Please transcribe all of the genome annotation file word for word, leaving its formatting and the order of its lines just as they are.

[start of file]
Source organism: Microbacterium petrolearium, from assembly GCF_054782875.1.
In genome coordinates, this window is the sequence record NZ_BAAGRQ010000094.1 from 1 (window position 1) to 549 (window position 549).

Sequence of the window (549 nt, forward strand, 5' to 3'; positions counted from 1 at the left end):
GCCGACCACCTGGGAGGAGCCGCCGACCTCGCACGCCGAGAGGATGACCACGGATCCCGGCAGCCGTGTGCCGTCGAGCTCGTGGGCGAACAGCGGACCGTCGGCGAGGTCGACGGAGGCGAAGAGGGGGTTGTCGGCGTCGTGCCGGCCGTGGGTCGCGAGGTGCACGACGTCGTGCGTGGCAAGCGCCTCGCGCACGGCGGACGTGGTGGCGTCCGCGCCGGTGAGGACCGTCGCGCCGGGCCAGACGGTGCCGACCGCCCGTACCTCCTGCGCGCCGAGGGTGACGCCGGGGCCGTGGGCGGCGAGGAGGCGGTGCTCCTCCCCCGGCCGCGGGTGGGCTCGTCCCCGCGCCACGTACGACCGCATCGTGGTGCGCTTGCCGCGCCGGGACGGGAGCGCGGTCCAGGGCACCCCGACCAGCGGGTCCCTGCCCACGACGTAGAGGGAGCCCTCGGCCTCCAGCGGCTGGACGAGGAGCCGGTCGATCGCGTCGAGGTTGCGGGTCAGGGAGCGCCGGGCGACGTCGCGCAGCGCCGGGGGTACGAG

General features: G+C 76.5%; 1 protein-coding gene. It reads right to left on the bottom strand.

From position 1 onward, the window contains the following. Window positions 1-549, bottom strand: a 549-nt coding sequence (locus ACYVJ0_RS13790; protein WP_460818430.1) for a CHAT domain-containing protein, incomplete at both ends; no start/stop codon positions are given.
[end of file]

Source organism: Microbacterium petrolearium, from assembly GCF_054782875.1.
In genome coordinates, this window is the sequence record NZ_BAAGRQ010000094.1 from 1 (window position 1) to 549 (window position 549).

Sequence of the window (549 nt, forward strand, 5' to 3'; positions counted from 1 at the left end):
GCCGACCACCTGGGAGGAGCCGCCGACCTCGCACGCCGAGAGGATGACCACGGATCCCGGCAGCCGTGTGCCGTCGAGCTCGTGGGCGAACAGCGGACCGTCGGCGAGGTCGACGGAGGCGAAGAGGGGGTTGTCGGCGTCGTGCCGGCCGTGGGTCGCGAGGTGCACGACGTCGTGCGTGGCAAGCGCCTCGCGCACGGCGGACGTGGTGGCGTCCGCGCCGGTGAGGACCGTCGCGCCGGGCCAGACGGTGCCGACCGCCCGTACCTCCTGCGCGCCGAGGGTGACGCCGGGGCCGTGGGCGGCGAGGAGGCGGTGCTCCTCCCCCGGCCGCGGGTGGGCTCGTCCCCGCGCCACGTACGACCGCATCGTGGTGCGCTTGCCGCGCCGGGACGGGAGCGCGGTCCAGGGCACCCCGACCAGCGGGTCCCTGCCCACGACGTAGAGGGAGCCCTCGGCCTCCAGCGGCTGGACGAGGAGCCGGTCGATCGCGTCGAGGTTGCGGGTCAGGGAGCGCCGGGCGACGTCGCGCAGCGCCGGGGGTACGAG

General features: G+C 76.5%; 1 protein-coding gene. It reads right to left on the bottom strand.

From position 1 onward, the window contains the following. Window positions 1-549, bottom strand: a 549-nt coding sequence (locus ACYVJ0_RS13790; protein WP_460818430.1) for a CHAT domain-containing protein, incomplete at both ends; no start/stop codon positions are given.